Color, Color Everywhere
Fall color has now dropped in elevation to sea level. Exotic trees are showing first, as can be seen in these photos of Chinese Pistache (pistacia chinensis) and Eastern Redbud (Cercis canadensis) photographed at 800′ in El Dorado Hills.
Native trees from sea level to 1,000′ still have two weeks to go before peak, but the exotics are providing a dazzling show of yellow, orange, red, lime, burgundy and brown.
Planned communities, where landscaped boulevards cluster tree species are literally glowing. Chinese pistache, liquidambar, redbud, red oak, ornamental pear, persimmon, crape myrtle, maidenhair and birch are turning quickly and shedding leaves with each storm.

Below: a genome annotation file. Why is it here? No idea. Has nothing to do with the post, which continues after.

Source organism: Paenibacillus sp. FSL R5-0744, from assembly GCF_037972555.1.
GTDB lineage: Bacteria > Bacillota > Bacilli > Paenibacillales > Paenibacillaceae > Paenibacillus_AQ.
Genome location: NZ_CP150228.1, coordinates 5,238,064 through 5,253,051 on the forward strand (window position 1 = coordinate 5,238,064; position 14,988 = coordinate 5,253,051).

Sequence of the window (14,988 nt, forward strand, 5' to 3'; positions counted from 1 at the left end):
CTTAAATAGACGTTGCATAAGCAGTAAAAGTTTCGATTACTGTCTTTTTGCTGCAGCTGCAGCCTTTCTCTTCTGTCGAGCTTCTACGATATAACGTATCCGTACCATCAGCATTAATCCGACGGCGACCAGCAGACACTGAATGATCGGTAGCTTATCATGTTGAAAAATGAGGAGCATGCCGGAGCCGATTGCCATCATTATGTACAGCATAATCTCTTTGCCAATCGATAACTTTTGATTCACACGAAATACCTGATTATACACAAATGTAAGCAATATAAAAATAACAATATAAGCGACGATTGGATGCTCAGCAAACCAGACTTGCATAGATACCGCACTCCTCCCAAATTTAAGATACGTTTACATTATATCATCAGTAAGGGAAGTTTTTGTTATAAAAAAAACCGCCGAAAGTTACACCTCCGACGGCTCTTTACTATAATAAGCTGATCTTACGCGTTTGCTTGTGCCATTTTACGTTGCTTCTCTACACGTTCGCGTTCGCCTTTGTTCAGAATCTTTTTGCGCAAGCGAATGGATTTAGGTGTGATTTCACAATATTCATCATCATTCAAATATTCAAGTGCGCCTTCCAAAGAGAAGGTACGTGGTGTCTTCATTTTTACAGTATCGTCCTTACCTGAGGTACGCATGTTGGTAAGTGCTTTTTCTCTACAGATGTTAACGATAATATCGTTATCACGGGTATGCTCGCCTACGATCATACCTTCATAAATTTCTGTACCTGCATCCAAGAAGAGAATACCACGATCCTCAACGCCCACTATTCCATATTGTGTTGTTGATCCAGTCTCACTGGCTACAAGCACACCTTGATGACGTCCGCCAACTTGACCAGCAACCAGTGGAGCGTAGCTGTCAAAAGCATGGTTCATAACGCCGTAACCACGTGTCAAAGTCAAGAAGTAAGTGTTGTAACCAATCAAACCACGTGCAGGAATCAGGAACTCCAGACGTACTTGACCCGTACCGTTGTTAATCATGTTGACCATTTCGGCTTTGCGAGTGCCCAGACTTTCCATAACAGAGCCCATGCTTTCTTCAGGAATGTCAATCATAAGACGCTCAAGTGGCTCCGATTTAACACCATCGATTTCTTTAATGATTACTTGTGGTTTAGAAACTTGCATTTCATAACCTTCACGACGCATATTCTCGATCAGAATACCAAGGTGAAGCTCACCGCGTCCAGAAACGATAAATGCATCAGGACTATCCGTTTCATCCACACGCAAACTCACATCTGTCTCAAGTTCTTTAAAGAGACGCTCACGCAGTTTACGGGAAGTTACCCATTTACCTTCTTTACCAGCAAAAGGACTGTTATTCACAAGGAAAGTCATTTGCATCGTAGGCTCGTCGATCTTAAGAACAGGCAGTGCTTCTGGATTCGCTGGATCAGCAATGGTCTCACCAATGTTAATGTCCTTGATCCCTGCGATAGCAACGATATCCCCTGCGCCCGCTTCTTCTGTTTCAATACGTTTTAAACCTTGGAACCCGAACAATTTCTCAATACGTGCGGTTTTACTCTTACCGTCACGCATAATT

Parks and arboreta will deliver good fall color viewing through November. A map to where fall color can be found within the San Francisco Botanical Garden is included in the preceding blog.
50-100% — Urban Landscape (0 – 1000′). It is difficult to express a precise percent of change for so vast a territory as is California, though exotic foliage (that not native to California) is at or nearing peak across the state, as seen in this photograph of a Japanese maple sent to us by Richard McCutcheon from Taylorsville (southeast of Lake Almanor). Native trees below 1,000′ are anywhere from 15% to 75%, again according to species and micro-climate. Fall color viewing continues across California, though the brightest displays are now within the exotic landscapes of the state’s cities and towns.
Photo Credit: © 2009, John Poimiroo
Japanese Maple: © 2009, Richard McCutcheon